Walking & Tokyo part 3

December 10, 2008

Counterintuitively, I did not bring a camera to Tokyo, nor did I practice karate on unsuspecting pedestrians, but I preoccupied with something else – my aching body. It’s certainly a symptom of my generation – the thirtysomethings, of not exercising enough, of being overweight, of literally possessing a pain in the ass.

I didn’t walk as much as I used to, and why I used to walk wasn’t simply because I liked walking, it was because I like seeing how people lived, and when I was much younger, it was imbued with mindless bravado. Somehow, I thought walking around the more gentrified city areas was a great way to “be in touch”; I remember being accosted by 2 drunk men in the dark streets of Caracas, though I did find a shop that eventually became my favorite coxinha place in Manaus, and in Harlem, while not exactly a slum, was a  good place to walk around if one knows when not to stop and stare.

Most Tokyoites walk, mostly because of the excellent, extensive, and utterly reliable subway system, that you don’t need to have a car to get around.  The streets are pedestrian-friendly; they are wide, safe, clean and orderly, signages are logical, infrastructure such as lighting, crossings, underpasses (extensive linkages to subway stations, major shopping malls) are impressive.  Reflective of that lifestyle, Tokyoites wears sensible shoes, carries micro-umbrellas in their purses, handkerchiefs in their pockets, and sling sensible knapsacks.  No other megapolis in the world has quite the balance of convenience and functionality.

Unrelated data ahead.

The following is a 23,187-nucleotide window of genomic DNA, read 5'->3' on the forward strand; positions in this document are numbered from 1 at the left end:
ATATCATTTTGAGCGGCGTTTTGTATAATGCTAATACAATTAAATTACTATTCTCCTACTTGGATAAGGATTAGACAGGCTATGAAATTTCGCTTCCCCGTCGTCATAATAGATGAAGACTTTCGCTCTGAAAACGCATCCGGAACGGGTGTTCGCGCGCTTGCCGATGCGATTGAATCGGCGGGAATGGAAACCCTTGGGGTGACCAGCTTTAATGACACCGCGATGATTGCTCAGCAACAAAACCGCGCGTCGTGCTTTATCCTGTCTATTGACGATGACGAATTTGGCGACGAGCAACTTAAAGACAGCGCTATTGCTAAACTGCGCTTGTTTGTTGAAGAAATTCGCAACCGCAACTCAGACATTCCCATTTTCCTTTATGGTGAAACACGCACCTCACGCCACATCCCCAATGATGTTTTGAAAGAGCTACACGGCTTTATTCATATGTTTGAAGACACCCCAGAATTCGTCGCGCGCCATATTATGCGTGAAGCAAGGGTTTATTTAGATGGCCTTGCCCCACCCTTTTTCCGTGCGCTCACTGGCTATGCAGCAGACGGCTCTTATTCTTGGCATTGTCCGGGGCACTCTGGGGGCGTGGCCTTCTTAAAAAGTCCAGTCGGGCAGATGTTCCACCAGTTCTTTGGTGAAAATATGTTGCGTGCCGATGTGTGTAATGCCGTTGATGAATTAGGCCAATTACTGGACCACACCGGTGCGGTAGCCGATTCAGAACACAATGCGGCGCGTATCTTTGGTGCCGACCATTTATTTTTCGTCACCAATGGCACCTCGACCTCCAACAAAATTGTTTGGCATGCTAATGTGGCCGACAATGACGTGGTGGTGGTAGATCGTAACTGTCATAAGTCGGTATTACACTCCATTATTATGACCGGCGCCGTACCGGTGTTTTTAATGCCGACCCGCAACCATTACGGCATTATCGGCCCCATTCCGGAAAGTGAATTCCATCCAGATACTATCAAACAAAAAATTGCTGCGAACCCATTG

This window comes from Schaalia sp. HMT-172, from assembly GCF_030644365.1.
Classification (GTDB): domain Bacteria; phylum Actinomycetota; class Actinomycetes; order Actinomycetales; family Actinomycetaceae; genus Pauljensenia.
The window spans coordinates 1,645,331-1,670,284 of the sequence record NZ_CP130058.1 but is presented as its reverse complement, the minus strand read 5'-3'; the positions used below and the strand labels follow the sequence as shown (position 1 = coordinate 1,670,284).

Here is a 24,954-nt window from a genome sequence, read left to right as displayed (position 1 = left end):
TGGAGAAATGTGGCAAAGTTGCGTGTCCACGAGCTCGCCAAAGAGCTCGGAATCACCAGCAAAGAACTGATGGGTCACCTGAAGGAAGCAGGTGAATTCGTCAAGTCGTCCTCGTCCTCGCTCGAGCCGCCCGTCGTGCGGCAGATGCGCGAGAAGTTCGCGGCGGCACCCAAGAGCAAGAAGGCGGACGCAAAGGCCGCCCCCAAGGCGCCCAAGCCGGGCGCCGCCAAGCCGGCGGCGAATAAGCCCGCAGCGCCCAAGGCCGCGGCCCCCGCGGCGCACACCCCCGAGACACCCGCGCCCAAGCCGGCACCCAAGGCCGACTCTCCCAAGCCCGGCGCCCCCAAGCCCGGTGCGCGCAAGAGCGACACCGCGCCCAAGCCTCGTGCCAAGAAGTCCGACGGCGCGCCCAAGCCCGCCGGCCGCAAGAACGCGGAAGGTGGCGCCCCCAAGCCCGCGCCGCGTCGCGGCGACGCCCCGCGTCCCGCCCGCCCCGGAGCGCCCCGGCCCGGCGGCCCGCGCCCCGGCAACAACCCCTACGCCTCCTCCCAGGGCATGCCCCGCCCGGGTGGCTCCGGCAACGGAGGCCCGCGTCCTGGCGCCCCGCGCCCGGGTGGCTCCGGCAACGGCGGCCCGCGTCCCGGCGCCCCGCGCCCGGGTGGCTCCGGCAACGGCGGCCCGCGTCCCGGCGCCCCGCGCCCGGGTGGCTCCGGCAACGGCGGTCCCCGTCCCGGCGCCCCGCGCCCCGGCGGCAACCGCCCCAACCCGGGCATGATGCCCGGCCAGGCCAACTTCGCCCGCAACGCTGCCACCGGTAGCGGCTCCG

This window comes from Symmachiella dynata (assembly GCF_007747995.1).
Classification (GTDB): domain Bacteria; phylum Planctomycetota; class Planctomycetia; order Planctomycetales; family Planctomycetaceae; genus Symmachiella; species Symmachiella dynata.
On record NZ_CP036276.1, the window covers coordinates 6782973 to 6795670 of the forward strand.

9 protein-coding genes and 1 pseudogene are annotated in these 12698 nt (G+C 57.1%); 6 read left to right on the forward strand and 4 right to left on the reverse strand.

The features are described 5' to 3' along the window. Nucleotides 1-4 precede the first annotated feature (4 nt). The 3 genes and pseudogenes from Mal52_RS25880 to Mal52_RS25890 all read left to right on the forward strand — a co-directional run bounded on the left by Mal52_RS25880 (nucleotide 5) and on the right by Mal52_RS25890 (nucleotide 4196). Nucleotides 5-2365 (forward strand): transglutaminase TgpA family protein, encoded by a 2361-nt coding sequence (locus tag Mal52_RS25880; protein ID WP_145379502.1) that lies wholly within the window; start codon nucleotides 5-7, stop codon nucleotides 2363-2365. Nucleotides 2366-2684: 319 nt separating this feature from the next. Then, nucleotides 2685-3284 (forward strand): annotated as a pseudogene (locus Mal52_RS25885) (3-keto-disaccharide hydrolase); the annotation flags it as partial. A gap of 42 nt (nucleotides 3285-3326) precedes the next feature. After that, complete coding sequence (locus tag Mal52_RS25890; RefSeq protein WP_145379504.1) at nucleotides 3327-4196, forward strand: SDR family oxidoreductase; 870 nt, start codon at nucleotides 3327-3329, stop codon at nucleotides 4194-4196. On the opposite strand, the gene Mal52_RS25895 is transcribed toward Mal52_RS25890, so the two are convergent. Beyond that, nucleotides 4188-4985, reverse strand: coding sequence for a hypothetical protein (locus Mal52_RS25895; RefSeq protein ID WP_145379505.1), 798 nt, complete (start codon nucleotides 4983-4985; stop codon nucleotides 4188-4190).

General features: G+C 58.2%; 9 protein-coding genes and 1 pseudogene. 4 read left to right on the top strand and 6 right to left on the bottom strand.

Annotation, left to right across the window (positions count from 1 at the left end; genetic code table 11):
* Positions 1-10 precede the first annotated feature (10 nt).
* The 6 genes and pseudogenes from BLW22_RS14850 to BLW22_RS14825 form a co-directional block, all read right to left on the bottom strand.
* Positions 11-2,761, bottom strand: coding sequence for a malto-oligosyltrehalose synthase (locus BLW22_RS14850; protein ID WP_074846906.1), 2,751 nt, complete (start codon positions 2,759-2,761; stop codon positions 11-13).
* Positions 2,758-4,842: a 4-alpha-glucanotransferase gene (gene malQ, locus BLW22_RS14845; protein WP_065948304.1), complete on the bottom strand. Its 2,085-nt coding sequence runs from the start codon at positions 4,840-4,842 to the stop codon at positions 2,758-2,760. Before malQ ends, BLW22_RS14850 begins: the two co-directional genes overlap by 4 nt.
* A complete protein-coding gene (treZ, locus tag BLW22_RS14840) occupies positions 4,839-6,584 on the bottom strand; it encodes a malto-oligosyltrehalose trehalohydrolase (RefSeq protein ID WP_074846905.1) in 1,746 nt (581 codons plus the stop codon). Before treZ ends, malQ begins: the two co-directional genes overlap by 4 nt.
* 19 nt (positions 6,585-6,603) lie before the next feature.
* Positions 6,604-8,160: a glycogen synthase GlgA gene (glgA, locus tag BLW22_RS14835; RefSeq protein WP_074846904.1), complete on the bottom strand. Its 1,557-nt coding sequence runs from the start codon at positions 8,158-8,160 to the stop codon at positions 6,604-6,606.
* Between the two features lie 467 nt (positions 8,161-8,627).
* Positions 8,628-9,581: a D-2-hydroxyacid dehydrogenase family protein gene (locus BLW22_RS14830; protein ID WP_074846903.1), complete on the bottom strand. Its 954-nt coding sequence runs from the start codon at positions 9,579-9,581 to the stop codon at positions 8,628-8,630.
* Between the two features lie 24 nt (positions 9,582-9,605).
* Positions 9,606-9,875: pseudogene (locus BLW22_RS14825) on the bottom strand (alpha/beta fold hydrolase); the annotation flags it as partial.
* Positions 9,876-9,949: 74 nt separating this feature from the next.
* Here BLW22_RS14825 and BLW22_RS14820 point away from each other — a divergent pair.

It was mid autumn in November, averaging 12~18 deg celsius, and the suns shines on all the days I was in Tokyo.  Slowly, I trodded along, stopping to gawk at life-like plastic models of meals in glass cabinets outside restaurants, entering wine shops to ogle at branded wines (mentally comparing prices), eyeing digital cameras at the mega-electronics stores.  I stopped by Tokyu HANDS (another ritual), where 8 storeys houses innovative products ranging from kitchen knives to travel luggage to bicycles to toys to stationery, where I would do most of my shopping for gifts.  I bought reusuable grocery bags, some fridge magnets & a “mobile garden”, where you could grow a garden in a capsule which dangles from your handphone. 

Interesting anti-smoking campaign ad

Interesting anti-smoking campaign ad

New stricter guidelines also meant that smoking could only be done in specially set-aside spaces; at an oasis in front of the Shinjuku Takashimaya I people-watched as I rest my aching feet.  Tokyoites are beautiful, well-coiffed and a mostly elegant race (unlike most of the rest of the Japanese – who are just peasants); in the way they handle a cigarette, the way they stand around purposefully.

I take another seat on a park bench at the Tokyo Metropolitan complex (city hall), as I note the falling leaves in the courtyard.  A young couple with a little boy walks by.  As a especially red leaf detaches itself from a branch of a tree I was just looking at, just then, at that very moment, they began to run.


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